A fine conclusion from it is that it is okay to forgive ourselves and others even the most so-called heinous crimes. And let go of pain.

My argument is really simple. I will give you the short version now and then elaborate a bit. It goes as follows:

Morals in the way we know them are exclusive to the human species. God likely does not punish animals for acting in a manner that would be considered immoral from a human perspective, nor is it likely that they feel guilt or shame for such behavior. Also very likely, our soul – the essence of our being – is not human. Therefore, it is unlikely that God favors human souls over animal souls, since the soul in itself is not human and is thus equal to any other soul. Hence, morals are an exclusive human instrument, primarily used for intra-species power plays – be that a good or bad thing, if you get the pun.

Well, that turned out to be not quite as clear as I hoped it would, but it should suffice to give you the gist for now.

So now, let me elaborate a little.

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12.06.2016

Anger

Anger. Anger so strong it seems to tear your muscles. Anger so strong it makes you want to throw up. Anger so strong it makes you feel dead. Anger fueled by shame, hatred, fear and time. Anger you can not contain, anger that takes you over and makes you its slave. Anger that makes you think of murder when you see beauty. Anger that burns, anger that freezes. Anger that isolates you, anger that makes you enjoy misery. Anger that violates your senses, anger that radiates, anger that consumes love and spits it out in disgust. Anger without trust. Anger unspoken of, anger not allowed to exist. Anger braking joy, anger breaking toys. Anger that destroys gods. Anger that belongs to a god. Anger in the shadows, anger burning meadows. Anger that does not forgive, anger that is unforgiven. Anger that attacks itself, anger yearning for hell. Anger seeking justice, seeking cause. Anger that is lost. Anger never born, anger full of scorn. Anger spreading terror, anger that is an error.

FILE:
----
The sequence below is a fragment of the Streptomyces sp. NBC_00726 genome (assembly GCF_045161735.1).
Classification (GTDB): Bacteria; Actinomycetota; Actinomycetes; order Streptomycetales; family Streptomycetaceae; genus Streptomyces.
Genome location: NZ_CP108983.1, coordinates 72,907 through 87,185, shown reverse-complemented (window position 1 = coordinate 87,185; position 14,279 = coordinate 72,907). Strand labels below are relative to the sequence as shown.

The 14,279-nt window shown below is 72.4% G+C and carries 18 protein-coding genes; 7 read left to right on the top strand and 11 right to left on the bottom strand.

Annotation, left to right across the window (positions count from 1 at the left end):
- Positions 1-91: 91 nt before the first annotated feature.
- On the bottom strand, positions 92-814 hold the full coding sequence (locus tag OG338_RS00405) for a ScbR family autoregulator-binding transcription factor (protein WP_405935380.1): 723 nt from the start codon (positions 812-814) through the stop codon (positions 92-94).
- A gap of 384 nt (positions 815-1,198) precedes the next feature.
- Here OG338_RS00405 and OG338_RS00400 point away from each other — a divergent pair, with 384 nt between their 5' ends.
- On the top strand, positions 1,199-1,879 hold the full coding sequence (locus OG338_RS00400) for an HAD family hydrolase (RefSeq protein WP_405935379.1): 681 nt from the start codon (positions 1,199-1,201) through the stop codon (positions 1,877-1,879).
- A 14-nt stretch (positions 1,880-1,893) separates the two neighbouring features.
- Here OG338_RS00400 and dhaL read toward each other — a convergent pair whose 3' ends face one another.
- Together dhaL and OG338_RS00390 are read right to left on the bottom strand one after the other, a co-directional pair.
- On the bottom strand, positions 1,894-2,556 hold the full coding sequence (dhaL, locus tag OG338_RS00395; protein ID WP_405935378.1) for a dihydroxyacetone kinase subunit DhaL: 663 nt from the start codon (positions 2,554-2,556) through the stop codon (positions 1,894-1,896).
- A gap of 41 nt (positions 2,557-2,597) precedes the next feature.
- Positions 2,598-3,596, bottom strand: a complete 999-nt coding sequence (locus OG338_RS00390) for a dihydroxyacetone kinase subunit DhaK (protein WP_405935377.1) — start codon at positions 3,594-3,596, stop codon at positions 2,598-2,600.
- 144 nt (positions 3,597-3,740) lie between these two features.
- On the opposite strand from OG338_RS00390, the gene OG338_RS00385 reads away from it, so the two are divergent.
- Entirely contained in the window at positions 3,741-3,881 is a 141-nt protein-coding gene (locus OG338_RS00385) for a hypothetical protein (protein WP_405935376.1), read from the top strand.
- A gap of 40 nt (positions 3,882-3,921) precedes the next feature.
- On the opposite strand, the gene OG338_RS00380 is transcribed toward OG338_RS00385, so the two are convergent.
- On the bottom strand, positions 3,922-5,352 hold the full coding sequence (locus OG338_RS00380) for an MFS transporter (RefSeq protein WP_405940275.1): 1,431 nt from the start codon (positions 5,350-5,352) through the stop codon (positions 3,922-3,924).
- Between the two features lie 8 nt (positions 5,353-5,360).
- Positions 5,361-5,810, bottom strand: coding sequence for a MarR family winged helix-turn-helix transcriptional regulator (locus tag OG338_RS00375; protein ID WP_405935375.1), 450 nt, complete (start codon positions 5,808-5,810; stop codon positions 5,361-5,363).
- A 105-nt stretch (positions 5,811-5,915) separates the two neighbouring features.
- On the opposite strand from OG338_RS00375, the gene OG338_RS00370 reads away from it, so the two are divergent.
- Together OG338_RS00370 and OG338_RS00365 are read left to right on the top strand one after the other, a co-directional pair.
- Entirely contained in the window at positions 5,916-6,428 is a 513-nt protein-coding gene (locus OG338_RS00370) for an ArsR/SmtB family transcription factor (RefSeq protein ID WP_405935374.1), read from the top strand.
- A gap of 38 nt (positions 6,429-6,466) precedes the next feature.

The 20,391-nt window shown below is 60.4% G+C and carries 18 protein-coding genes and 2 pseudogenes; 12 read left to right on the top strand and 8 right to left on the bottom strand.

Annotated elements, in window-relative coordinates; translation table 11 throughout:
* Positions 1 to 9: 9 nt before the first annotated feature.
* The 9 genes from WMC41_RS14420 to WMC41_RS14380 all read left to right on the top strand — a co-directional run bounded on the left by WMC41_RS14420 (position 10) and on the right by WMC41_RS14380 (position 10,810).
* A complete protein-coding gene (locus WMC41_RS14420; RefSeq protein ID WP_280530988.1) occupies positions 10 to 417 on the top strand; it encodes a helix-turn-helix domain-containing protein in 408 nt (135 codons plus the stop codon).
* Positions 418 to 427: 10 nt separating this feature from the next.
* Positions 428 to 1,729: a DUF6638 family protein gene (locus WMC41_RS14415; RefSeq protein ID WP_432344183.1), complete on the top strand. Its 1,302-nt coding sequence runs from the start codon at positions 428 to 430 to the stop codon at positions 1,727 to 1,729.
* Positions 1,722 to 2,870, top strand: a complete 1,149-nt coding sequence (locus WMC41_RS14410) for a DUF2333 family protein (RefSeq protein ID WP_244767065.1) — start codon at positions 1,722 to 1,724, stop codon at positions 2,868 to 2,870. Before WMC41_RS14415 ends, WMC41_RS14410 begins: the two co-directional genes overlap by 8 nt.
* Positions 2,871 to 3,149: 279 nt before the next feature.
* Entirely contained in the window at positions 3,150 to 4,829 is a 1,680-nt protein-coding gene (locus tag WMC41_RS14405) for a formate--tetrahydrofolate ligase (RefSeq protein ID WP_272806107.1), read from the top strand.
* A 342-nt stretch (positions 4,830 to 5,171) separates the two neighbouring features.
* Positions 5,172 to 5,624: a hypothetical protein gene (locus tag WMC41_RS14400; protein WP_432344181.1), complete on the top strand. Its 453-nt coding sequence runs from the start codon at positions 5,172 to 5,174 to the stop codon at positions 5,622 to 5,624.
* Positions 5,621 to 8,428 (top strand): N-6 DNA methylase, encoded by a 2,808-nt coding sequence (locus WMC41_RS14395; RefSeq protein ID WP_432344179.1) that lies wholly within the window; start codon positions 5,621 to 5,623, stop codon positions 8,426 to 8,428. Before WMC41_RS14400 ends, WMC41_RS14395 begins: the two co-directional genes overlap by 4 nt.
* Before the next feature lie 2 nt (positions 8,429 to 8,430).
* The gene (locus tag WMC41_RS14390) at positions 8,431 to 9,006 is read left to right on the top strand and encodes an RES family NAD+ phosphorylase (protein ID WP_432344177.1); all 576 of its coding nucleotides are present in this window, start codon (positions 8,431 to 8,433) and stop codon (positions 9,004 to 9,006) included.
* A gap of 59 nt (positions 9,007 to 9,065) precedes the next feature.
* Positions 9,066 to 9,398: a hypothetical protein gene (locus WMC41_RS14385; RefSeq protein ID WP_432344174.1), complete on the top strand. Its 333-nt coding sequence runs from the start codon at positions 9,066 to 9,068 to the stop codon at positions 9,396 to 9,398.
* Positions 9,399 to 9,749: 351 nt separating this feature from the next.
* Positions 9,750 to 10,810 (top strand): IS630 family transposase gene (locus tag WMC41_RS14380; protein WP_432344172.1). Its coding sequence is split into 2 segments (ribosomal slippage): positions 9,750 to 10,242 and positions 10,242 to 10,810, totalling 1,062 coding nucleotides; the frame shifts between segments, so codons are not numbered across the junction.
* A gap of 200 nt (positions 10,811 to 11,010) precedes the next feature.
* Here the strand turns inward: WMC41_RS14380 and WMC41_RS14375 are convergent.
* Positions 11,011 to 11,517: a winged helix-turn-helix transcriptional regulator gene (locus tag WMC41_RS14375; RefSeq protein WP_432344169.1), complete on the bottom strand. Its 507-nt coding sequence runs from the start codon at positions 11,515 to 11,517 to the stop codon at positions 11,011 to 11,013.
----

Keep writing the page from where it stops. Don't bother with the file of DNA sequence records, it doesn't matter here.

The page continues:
Anger that is a stranger. Anger that is a friend.

Beloved anger, forever mine, I am forever thine. Goodbye.

10.06.2016

Fear is a program on your body computer

I wanted to go to the city today to buy something. As I contemplated the idea, I started to feel anxious. The idea of being in the city centre with lots of people around me did not feel absolutely terrifying, but still very uncomfortable. Social anxiety, or perhaps a mild agoraphobia, would be the correct scientific term.